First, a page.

Stars shine because nuclear reactions take place in their cores, converting lighter elements into heavier ones, liberating energy in the process. When a massive star exhausts its nuclear fuel, gravitational forces cause its iron core to collapse, triggering the star to explode. Most of the remaining material that formed the star is ejected at very high velocities. Nuclear burning and heating by an outgoing shock wave at the time of the explosion produce a very bright light display, which for a few days makes the exploding star as bright as an entire galaxy. These events are known as supernovae.
A particular group of supernovae, called Type Ic events, have been linked to gamma-ray bursts (GRBs). GRBs are extremely bright but short - only a few seconds - flashes of gamma- and X-ray radiation, whose location and origin baffled astronomers for decades. Thanks to orbiting X- and gamma-ray telescopes however, we now know that GRBs come from distant galaxies.
To explain the very large energies released by gamma-ray bursts, scientists believe that they must be strongly aspherical, jet-like explosions, whereas supernovae have been thought to be mostly spherical explosions.
However, the supernovae linked to GRBs may themselves be strongly aspherical. Scientists of the Max Planck Institute for Astrophysics (MPA), the Italian National Institute for Astrophysics (INAF) and the universities of Tokyo and Berkeley have built models for such aspherical explosions. Based on these models, in 2002 they predicted that the spectra of these supernovae should appear differently, depending on the angle at which the explosions are viewed. In particular, spectra obtained several months after the explosion were predicted to be significantly dependent on the direction from which the supernova is observed. Observations at such late epochs can probe the entire ejected material because the expansion makes the material transparent. For example, the strongest line in the spectrum, a line of neutral oxygen, is expected to show a single narrow peak if the explosion is viewed near the direction of the jet, the case in which the GRB is observed. In contrast, the line should consist of two separate peaks if the line of sight is almost perpendicular to the jet direction. In the latter case, however, a gamma-ray burst is not expected to be observed, and the supernova is consequently more difficult to detect due to the lack of a tell-tale, very bright gamma-ray signal.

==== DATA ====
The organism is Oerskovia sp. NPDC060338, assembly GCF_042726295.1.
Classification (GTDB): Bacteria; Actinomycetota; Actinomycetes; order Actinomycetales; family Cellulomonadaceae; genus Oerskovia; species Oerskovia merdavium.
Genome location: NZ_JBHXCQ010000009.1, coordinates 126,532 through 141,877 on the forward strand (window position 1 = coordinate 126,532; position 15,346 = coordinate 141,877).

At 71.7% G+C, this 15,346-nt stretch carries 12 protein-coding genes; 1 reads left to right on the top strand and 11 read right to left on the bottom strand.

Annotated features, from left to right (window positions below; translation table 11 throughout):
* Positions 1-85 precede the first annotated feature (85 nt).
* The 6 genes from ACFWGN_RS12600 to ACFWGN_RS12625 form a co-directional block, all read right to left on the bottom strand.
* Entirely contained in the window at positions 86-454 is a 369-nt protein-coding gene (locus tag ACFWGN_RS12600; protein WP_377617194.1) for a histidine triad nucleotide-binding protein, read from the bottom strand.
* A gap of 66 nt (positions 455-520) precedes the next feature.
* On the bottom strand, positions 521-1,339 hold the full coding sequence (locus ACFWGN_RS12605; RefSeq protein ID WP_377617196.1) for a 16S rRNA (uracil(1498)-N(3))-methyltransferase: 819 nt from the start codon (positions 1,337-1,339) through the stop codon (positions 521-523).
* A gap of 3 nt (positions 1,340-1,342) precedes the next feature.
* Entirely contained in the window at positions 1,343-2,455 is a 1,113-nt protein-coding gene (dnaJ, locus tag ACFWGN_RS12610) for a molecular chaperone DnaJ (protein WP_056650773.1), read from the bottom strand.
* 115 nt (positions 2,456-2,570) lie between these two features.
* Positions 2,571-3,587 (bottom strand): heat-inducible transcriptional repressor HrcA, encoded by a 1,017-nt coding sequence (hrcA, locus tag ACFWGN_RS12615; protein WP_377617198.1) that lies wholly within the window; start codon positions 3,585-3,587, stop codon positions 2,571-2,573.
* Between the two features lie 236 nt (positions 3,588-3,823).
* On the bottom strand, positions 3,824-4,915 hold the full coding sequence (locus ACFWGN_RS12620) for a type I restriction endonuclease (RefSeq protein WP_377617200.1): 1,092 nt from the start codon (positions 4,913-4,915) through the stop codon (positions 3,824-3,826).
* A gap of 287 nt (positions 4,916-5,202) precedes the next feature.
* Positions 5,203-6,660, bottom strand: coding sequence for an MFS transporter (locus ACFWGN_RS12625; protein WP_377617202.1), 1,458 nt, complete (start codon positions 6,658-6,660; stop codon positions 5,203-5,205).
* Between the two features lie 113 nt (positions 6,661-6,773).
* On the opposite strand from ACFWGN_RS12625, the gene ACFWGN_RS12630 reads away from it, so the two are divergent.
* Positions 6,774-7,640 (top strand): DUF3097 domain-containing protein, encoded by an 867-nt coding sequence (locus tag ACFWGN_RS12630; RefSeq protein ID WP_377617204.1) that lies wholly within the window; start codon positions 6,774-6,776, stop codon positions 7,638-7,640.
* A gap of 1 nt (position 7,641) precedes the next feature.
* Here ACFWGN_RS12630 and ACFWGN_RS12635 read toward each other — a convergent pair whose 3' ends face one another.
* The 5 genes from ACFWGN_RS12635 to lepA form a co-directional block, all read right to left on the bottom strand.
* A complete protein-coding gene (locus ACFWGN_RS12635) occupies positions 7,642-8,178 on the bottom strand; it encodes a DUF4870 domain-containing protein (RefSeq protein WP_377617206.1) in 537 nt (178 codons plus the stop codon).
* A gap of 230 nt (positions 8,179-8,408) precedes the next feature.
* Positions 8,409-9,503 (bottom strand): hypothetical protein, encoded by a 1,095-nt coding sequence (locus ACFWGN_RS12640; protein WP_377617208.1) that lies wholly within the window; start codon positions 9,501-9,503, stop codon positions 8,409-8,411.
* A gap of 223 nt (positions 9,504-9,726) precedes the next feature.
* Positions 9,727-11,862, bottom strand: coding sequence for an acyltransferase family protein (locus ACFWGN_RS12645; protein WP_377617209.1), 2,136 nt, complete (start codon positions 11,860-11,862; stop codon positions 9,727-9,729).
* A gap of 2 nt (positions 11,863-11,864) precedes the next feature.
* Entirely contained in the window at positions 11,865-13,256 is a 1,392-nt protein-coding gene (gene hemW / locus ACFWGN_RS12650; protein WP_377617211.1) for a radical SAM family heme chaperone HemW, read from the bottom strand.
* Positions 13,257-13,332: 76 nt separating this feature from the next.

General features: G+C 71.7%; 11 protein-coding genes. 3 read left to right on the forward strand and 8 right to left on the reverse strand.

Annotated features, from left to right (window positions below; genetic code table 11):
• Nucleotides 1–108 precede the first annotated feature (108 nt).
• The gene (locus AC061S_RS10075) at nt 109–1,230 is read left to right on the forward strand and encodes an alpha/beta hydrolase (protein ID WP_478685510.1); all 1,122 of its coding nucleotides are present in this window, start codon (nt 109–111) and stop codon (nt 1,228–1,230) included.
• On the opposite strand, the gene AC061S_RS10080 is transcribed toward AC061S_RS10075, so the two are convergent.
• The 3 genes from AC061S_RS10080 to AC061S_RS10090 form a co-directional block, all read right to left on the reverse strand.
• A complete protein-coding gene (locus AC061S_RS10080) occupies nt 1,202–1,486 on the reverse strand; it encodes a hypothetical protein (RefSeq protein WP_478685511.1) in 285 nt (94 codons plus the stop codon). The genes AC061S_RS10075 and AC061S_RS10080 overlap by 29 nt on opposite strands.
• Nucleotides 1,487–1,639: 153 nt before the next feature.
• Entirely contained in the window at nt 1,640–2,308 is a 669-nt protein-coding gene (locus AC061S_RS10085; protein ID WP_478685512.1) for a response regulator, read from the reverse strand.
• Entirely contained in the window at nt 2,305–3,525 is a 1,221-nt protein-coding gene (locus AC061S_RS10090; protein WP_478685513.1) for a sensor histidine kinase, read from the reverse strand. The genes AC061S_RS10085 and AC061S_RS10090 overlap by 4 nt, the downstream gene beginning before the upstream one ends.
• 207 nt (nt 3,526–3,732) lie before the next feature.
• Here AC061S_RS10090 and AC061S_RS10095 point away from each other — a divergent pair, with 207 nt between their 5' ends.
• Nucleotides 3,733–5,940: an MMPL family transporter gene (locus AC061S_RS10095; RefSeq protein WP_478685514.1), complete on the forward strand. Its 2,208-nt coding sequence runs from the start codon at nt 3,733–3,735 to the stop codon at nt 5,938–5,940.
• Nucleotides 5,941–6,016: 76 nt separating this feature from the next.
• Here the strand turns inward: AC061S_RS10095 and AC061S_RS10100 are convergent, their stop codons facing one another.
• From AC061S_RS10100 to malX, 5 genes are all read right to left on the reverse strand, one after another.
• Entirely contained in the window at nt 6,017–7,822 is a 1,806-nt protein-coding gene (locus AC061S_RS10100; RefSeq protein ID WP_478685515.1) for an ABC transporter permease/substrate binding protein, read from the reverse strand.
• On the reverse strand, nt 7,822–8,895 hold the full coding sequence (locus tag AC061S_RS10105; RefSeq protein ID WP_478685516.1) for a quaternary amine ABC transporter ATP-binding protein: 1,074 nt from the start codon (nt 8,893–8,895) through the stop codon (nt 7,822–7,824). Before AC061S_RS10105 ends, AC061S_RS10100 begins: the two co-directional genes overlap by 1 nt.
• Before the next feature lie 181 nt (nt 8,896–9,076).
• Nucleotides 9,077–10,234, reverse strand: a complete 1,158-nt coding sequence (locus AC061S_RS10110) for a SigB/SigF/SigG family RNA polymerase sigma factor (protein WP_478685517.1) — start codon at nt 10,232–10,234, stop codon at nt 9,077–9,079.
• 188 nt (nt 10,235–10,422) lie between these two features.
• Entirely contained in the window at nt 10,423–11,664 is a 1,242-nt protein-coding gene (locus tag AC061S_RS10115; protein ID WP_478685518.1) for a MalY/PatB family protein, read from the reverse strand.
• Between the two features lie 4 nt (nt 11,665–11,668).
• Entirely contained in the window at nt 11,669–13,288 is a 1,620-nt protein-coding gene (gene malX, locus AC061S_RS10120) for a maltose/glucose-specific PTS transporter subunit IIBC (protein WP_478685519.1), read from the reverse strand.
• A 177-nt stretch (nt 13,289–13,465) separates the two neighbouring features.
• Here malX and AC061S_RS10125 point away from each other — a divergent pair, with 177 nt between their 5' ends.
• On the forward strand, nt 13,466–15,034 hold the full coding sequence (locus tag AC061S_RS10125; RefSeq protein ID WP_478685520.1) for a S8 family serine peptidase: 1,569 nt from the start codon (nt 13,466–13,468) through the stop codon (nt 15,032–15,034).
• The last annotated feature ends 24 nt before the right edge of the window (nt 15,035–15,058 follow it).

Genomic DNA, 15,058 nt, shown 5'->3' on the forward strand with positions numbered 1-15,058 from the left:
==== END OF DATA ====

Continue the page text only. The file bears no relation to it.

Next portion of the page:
To verify this prediction a programme of observation was started at some of the world's largest telescopes to obtain spectra of a number of Type Ic Supernovae.
In the current issue of Science magazine, Paolo Mazzali, Koji Kawabata, Keiichi Maeda, Kenichi Nomoto, Alexei Filippenko and coworkers report recent observations of SN 2003jd with the Japanese 8.2 meter Subaru telescope at Mauna Kea on Hawaii in which spectral lines of supernova material show an unusual double peak structure indicative of an aspherical explosion. These results were confirmed by the 8 meter Keck telescope, also operated on Hawaii by a consortium of US universities.
The results support the notion that Type Ic supernovae can be highly aspherical explosions. Figure 1 shows how the observed oxygen line profile depends on the orientation of the explosion relative to the observer: Supernova 1998bw, associated with a gamma-ray burst (GRB 980425) had a sharp, single peak, unlike SN 2003jd as expected from the theoretical models. Since Supernova 2003jd shares many characteristic properties with the Supernova 1998bw, for example its exceptional brightness, these results also reinforce the hypothesis that highly aspherical supernovae like 2003jd can produce gamma-ray bursts. These bursts, however, remain unseen on Earth if they point in the wrong direction.
Source: Eurekalert & othersLast reviewed: By John M. Grohol, Psy.D. on 21 Feb 2009
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